You probably have had situations in your life when you have felt mis-characterized or your views misrepresented, or when you felt other people like you were in some way were unfairly attacked or caricatured and as a result you got defensive or felt attacked. Please try to remember how that feels the next time you feel the need to write something like this.

                But ever since you called me out on that same thread I just linked to, I’ve tried to be better at counting to ten and trying not to indulge my own knee-jerk faults when it comes to commenting on statements such as these. I’ve failed sometimes, but I’ve made an effort. Could you try to do the same thing?Report

              • I do my best not to say “Oh yeah, Florida”, because that’s best left to people who live there.Report

              • Kazzy in reply to Mike Schilling says:

                @mike-schilling @gabriel-conroy @saul-degraw

                I heard that Florida is no crazier than other places but their laws on crime reporting are more open so their crazy is just more public than other states. I can’t confirm this but it might mean we need to retire the “Florida is uniquely cray cray” meme.Report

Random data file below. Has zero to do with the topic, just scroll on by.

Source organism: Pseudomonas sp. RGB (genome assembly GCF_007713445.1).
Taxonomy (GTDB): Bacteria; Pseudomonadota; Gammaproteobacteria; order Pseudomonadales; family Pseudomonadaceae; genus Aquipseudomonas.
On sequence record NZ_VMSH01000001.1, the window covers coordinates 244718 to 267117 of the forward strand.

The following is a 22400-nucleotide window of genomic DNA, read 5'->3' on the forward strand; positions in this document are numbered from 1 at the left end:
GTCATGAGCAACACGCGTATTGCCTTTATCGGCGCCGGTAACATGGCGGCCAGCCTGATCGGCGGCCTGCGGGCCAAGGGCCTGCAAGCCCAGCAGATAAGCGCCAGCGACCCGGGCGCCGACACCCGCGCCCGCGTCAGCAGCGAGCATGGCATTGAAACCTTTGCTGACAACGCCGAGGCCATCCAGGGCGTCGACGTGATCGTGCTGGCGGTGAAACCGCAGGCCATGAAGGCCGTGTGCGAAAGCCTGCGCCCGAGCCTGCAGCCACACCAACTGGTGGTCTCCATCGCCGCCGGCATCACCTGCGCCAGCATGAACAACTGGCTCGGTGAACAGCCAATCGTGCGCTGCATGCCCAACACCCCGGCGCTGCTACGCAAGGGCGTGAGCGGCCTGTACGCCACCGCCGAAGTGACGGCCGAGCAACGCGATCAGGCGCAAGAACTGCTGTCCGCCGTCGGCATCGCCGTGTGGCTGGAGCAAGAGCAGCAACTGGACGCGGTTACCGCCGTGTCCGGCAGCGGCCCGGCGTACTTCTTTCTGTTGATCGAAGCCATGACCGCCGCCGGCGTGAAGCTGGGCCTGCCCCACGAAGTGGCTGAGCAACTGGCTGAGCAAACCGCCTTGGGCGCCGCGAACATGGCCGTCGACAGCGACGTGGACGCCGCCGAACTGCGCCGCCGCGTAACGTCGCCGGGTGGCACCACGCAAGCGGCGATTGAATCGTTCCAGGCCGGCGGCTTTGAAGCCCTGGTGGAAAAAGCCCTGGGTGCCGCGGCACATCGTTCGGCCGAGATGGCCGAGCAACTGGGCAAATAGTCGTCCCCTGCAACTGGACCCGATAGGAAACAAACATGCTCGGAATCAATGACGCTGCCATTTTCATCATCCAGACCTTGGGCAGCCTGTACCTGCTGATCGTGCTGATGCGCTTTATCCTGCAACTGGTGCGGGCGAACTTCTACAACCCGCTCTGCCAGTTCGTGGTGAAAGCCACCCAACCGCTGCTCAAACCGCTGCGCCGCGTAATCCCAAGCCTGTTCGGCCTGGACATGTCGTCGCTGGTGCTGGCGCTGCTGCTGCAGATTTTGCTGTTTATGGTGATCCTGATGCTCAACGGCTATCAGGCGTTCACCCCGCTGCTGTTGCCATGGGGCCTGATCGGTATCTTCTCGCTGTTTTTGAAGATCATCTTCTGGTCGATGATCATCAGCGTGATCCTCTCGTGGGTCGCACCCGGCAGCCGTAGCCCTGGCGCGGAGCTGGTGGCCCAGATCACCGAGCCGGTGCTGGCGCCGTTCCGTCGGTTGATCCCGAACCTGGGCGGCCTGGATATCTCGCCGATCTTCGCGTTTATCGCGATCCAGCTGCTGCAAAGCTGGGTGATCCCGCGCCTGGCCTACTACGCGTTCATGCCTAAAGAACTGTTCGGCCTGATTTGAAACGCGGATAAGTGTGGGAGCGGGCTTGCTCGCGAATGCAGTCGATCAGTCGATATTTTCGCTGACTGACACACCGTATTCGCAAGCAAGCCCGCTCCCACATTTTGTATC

• veronica d in reply to Mike Schilling says:

                I’m from Florida.Report

      • TrexPushups in reply to Will Truman says:

        I am a new father and I am more afraid of my son learning attitudes such as ‘women don’t enjoy sex’, ‘sex is dirty’, ‘gays are icky’, ‘women don’t have real agency’, ‘torture is something heroes do to bad people’, ‘acting like a romantic comedy male lead is remotely ok’, ‘the police are always right’, ‘poor people are just lazy’, ‘the civil war was about tarrifs’, ‘the confederate flag is about heritage’, ‘sex before marriage is totally dangerous, but after totally safe.’

        And don’t get me started on how I feel about the whole lets ignore climate change and throw around accusations of fraud like confetti. I could go on but this has been enough of a rant.Report

      • Road Scholar in reply to Will Truman says:

        Will Truman: I worry about these things because I think it was an underlying dynamic I saw when I myself was going through. I’m not worried it’ll be different for young people today, but that it will be the same.

        Yeah, this. Basically my biggest worry about my daughters has been (and will be; one’s 25 and the other is 11) knowing perfectly well what I was like when I was a teen and knowing there is absolutely no reason to believe the boys her age are any different.Report

  6. Chris says:

    Very interesting. Thank you for writing it.Report

  7. j r says:

    I appreciate this post as a personal reflection, but there are a few things that stick out for me: